After 10 years of off and on digging- there is finally light at the end
of the tunnel for my ongoing greenhouse project. Last season I
alternated between digging out the slope in front and moving soil to
build up the embankment against the rear of my foundation while I
proceeded to fill the interior with plantlife. Now that I have pretty
much finished with that- the effort shifts toward making the exterior
landscape as pleasing as it is on the inside.
Brought in two loads of Maryland Beach stone today. That should be
enough to provide the substrate for the new gravel bog. Got the truck
offloaded and a significant amount of digging done just in time before
the rain came in. If it does not rain to heavy or too long tonite I
should be able to finish digging out the shelf that will support the bog
in a couple hours tomorrow and be able to measure off the dimensions for
the liner. Once I have the liner I'll be ready to go and the next few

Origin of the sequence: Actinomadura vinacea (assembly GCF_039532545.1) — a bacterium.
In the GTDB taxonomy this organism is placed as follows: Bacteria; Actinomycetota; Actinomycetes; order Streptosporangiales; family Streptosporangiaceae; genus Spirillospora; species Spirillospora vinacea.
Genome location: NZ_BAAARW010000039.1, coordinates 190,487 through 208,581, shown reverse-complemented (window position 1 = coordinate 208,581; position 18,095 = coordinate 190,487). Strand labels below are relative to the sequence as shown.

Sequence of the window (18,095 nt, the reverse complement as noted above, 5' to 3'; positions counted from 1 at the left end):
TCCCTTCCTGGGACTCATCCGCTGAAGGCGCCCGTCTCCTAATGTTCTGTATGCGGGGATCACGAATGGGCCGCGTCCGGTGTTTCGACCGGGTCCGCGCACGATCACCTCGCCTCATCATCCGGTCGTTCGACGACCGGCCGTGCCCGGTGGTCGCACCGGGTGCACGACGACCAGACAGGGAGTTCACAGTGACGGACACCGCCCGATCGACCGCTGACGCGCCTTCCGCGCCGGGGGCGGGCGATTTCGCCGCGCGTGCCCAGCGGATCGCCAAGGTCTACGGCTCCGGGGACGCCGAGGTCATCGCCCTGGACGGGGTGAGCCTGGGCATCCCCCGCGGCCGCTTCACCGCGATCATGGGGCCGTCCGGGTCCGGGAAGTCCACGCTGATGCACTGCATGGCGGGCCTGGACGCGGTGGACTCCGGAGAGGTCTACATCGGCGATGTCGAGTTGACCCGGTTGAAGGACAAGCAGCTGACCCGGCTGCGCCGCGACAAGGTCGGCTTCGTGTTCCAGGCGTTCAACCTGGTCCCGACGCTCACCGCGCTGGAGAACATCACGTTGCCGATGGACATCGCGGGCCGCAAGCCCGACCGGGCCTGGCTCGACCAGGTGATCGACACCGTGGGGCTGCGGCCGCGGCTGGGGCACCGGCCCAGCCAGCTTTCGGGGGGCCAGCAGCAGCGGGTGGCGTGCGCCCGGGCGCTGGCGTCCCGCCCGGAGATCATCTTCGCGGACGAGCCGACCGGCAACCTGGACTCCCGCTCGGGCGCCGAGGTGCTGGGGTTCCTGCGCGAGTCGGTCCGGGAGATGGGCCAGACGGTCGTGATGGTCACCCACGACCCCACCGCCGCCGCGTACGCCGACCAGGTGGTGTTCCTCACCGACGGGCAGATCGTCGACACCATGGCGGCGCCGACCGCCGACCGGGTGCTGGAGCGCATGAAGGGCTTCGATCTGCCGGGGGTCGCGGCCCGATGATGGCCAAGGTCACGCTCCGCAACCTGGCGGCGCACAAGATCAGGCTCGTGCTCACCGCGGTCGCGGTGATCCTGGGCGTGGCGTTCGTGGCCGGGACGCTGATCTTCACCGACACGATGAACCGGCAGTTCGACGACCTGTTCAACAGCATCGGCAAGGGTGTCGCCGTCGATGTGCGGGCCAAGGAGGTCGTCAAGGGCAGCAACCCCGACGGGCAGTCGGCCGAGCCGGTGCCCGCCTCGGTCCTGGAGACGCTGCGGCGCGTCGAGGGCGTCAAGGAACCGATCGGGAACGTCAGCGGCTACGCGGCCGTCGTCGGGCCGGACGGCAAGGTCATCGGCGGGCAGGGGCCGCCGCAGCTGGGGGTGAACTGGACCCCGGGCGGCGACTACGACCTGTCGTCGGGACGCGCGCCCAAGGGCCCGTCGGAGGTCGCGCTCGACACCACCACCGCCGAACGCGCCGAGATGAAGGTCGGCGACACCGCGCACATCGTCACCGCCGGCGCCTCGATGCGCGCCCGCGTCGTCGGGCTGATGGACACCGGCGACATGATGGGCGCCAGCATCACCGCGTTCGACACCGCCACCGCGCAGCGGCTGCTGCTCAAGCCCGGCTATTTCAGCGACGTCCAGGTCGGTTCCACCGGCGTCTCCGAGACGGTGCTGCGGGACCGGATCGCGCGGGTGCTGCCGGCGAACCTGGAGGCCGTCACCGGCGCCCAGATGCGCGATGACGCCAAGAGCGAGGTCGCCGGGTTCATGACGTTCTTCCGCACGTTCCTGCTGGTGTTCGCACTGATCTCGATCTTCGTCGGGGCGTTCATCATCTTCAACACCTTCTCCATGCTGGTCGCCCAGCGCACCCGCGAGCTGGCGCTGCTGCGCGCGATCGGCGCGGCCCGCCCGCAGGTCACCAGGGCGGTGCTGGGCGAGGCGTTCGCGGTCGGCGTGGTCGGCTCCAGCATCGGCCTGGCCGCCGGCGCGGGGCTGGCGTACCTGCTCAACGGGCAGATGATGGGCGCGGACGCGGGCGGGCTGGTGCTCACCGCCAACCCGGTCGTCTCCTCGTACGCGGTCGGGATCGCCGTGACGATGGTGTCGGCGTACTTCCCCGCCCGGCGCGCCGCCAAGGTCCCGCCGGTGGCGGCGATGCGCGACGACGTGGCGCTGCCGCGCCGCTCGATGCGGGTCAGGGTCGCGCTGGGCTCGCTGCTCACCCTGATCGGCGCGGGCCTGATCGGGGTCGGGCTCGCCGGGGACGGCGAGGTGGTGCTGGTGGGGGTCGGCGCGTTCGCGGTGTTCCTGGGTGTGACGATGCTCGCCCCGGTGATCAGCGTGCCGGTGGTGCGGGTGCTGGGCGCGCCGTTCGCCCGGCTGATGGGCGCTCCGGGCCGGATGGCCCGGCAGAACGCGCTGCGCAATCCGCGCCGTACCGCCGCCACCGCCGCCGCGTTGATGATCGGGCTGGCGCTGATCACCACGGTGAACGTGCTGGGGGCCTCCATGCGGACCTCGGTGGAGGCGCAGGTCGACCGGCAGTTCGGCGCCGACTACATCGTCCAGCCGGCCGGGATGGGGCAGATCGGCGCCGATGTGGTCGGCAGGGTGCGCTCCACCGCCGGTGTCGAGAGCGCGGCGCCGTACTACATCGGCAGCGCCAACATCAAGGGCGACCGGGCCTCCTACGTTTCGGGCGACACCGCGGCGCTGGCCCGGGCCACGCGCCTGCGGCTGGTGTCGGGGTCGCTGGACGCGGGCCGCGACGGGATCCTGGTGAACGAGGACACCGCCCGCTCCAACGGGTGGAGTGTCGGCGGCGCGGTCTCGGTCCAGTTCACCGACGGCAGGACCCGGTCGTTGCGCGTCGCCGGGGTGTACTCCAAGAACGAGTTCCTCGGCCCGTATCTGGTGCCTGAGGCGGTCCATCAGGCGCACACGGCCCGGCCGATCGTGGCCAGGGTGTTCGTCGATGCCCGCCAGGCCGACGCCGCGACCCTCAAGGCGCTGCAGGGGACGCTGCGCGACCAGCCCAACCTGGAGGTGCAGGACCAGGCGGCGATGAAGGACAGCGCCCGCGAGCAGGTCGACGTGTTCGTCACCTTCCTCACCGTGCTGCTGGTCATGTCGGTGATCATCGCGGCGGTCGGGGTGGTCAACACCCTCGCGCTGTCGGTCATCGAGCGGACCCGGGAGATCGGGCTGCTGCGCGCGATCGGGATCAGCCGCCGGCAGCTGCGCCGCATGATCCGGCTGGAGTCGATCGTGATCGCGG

weeks are a good time because our springs are well charged and I can
replace the water I use from the retention pond easily.
Which brings me to my next challenge- how to get water all the way over
from there to the site in front of the greenhouse?
I am thinking about using the lower pond - the one I built in "01" which
also has a gravel bog- as a staging area to move water via the big
Ecosub pump and courragated tubing - which is how I routinely transfer
water between my two fish habitat ponds and the retention pond. I'll
still have to buy some more tubing to extend the reach a little- but it